The Hour of Dawn

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 A certain wise Teacher asked his students “how do we determine the hour of dawn, when night ends and day begins?” One replied “When you can distinguish a sheep from a dog.” No said the Teacher. “When you can distinguish a fig tree from a grapevine.” No, said the Teacher. “Then tell us”. “It is when you can look into the face of human beings and have enough light to recognize them as your sisters and brothers. Until then, it is night and darkness is still with us.” (Hasidic tale)

In a recent BBC news item entitled “Coronavirus deepens struggle for migrants”, veteran BBC correspondent Fergal Keane travelled to Calais where hundreds of would-be UK asylum seekers are crowded into small tents and where there is no possibility of social distancing. He begins his report with these words: “For people already living on the margins, the arrival of the coronavirus has been nothing but catastrophic”.

“Have some pity”, says a volunteer with the French association Salam, “you wouldn’t do this to a dog would you? So you’re doing it to human beings who are fleeing war. I’m ashamed to be French”. He is speaking to Fergal Keane beside a swathe of small tents packed together on wasteland in Calais. This area is known as the Jungle. “We’re afraid of the virus” says one of the community living there, “but we can’t do anything. It’s really dangerous”

Five hundred metres away in the lee of the UK-funded “security” wall and overlooked by the Calais football stadium is a narrow strip of land, “home” for some of the Eritrean refugee community . Their tents are sandwiched between the wall, an ironically useful place to shelter from the rain and hang wet clothes and shoes, and a dirty, rat-infested stream. A hoodie on the washing line is emblazoned with the words “This Life is your Adventure. Stay Tough”.


The lockdown in France began on 17th March. Many of the volunteer groups working to support the refugee community in Calais began withdrawing. On March 25th Abel messaged me “We don’t get any food today. I don’t know what can we do right now. But we will see what happens next day.”  A day later Merhawi wrote “We have some food but not like past. Little bit hard but no problem God always with us and you” And a few days later, Abel again, “Today we having lunch and breakfast. Don’t worry about it. We are at the moment good. But thank you for asking. Good night. Sweet dreams”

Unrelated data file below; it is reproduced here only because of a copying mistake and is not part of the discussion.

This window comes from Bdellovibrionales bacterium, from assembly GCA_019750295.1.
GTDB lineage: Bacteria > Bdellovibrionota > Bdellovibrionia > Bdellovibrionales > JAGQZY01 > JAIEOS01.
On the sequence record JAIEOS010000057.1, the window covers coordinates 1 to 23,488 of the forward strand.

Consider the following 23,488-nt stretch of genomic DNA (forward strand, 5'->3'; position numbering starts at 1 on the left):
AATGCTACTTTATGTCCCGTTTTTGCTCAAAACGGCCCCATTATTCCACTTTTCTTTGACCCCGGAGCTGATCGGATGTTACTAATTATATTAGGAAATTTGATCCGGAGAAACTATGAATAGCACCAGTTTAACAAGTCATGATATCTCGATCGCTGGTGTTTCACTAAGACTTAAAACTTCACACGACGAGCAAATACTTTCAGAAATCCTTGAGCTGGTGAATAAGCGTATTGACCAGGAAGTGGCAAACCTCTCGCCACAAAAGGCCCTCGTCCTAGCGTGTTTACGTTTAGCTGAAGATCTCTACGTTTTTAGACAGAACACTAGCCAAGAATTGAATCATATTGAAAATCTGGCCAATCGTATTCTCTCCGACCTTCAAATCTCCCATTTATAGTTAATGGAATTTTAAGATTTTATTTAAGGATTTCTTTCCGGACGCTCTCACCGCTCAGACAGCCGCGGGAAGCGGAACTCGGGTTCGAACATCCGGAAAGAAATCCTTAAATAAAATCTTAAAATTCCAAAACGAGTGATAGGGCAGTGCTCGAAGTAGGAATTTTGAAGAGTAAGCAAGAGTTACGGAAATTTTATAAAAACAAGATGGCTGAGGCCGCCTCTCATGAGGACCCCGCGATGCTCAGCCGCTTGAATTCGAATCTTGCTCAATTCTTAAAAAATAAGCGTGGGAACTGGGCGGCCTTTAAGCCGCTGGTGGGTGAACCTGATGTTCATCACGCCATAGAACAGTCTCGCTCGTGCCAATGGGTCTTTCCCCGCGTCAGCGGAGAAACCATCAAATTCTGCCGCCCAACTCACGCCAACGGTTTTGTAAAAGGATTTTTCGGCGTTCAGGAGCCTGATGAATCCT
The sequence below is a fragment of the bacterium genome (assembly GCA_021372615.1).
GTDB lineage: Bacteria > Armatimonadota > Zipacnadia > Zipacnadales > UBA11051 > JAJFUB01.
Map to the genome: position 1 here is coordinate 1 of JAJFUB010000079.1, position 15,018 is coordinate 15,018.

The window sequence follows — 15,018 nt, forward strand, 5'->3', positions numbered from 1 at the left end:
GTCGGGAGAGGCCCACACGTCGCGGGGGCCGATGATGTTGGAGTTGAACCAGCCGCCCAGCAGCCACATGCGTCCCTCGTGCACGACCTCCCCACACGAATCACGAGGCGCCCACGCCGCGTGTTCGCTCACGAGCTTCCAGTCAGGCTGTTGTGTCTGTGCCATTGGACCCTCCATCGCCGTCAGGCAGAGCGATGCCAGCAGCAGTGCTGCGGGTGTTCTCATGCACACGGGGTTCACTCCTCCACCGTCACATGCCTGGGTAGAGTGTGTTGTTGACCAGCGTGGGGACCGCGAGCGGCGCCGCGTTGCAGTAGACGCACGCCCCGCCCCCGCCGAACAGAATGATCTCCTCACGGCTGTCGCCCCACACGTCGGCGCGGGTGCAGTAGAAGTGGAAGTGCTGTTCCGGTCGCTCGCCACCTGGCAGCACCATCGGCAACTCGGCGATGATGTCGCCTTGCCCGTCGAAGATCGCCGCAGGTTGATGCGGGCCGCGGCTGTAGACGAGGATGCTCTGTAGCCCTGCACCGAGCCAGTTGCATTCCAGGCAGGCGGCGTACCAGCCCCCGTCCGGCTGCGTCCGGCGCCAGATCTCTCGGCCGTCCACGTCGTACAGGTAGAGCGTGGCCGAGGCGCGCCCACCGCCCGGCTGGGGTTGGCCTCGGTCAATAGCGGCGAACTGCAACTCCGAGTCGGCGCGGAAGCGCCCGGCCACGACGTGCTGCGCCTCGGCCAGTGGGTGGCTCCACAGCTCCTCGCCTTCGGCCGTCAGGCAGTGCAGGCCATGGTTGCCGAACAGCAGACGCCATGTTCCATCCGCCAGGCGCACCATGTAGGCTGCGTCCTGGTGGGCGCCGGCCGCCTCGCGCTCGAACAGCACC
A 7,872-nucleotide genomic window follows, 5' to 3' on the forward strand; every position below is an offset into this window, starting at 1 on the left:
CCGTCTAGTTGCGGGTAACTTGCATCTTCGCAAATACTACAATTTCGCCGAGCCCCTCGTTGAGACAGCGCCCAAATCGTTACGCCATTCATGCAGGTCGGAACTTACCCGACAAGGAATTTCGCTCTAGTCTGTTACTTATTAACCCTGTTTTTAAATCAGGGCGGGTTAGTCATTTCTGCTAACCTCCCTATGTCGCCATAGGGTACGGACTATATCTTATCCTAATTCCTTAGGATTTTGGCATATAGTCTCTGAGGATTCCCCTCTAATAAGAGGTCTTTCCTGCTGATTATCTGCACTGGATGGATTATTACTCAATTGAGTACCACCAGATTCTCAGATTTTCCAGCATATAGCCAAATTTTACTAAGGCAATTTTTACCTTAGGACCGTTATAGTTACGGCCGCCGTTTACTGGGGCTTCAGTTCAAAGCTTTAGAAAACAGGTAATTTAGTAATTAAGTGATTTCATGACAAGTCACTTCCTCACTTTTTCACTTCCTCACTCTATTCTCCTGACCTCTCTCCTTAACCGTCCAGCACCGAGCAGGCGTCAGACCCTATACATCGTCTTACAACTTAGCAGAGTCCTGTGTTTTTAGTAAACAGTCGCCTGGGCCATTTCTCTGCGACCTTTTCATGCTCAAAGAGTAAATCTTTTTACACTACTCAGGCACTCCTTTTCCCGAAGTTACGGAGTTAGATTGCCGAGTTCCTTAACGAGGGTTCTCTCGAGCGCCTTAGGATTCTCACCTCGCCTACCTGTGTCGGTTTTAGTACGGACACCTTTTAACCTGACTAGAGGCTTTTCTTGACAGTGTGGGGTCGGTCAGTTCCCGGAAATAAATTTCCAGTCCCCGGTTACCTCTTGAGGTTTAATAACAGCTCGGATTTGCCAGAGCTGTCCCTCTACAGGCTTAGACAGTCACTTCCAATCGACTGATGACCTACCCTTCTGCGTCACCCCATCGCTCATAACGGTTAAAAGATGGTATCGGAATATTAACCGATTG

From the end of March the talk has been about plans by the French authorities to move the refugee community in Calais to safe accommodation in unused hotels and hostels. “We are all fine. We have food. We have charge for phones. Maybe we go camp this week” Merhawi told me “I am not happy to move but I think it’s very important” Abel sounded more positive about the plan: “We have much more food and water. So far none sick for us. They tell to us that it’s voluntary to go to the hotels. I personally accept this because it’s important for me to save the life. I tell you soon what happens. Stay strong with your own family. See you tomorrow”.Meanwhile, every second day, the police continue with the policy of dismantling the camps.

“How do we determine the hour of dawn, when night ends and day begins?” runs the Hasidic tale. Michael is a young Deacon in the Eritrean Orthodox church. He is in Calais after years of being shunted from one European country to another. “It is fine. God is with us. Don’t give up”.  “Peace and love for all people of the world. Let’s stand together to fight against the corona virus. I hope the best yet is coming soon for all of us” writes Abel.

In the midst of the current catastrophe, dawn breaks through.


(all names changed: ongoing contact with the Eritrean refugee community in Calais is part of Maria Skobtsova House outreach)

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